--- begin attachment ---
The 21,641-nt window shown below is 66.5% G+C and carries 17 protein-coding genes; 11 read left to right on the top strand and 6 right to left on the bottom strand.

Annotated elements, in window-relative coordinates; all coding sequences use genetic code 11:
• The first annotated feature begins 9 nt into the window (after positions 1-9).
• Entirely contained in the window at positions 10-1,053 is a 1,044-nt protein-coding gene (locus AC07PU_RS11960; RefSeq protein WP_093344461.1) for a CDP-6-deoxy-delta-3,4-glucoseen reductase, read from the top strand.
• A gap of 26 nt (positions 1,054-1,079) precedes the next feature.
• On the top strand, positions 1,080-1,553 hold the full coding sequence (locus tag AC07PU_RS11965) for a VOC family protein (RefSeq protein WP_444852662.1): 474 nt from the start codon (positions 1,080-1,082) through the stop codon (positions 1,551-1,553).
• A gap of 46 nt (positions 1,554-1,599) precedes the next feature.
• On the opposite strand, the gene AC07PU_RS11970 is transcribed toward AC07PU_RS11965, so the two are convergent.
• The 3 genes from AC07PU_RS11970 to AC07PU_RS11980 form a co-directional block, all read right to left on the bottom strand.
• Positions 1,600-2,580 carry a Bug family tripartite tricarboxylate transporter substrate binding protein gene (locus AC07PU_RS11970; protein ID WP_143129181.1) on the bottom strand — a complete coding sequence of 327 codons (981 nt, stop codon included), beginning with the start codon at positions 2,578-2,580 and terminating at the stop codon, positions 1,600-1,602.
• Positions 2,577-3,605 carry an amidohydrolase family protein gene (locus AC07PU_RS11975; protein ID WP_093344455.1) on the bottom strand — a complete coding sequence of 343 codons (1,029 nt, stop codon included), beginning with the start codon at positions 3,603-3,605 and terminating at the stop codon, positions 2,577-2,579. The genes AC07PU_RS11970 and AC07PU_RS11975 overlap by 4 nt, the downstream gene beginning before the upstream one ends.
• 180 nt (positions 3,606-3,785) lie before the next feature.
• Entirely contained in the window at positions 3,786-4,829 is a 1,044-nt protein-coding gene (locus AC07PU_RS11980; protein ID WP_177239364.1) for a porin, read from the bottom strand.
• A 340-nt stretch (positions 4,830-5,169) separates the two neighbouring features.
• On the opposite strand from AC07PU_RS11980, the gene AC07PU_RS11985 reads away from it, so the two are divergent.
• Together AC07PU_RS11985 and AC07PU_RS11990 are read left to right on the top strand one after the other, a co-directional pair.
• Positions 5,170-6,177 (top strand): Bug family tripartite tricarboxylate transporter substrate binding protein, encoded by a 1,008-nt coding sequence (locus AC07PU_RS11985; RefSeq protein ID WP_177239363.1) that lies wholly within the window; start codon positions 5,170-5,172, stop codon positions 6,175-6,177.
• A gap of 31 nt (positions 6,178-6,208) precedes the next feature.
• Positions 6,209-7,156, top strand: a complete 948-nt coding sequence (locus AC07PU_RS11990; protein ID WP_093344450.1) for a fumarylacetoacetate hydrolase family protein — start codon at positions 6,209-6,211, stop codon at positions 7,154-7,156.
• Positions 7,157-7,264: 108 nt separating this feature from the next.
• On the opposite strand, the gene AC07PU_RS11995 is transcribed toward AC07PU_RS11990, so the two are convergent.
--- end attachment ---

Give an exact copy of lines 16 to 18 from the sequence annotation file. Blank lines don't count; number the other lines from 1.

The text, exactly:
• Together AC07PU_RS11985 and AC07PU_RS11990 are read left to right on the top strand one after the other, a co-directional pair.
• Positions 5,170-6,177 (top strand): Bug family tripartite tricarboxylate transporter substrate binding protein, encoded by a 1,008-nt coding sequence (locus AC07PU_RS11985; RefSeq protein ID WP_177239363.1) that lies wholly within the window; start codon positions 5,170-5,172, stop codon positions 6,175-6,177.
• A gap of 31 nt (positions 6,178-6,208) precedes the next feature.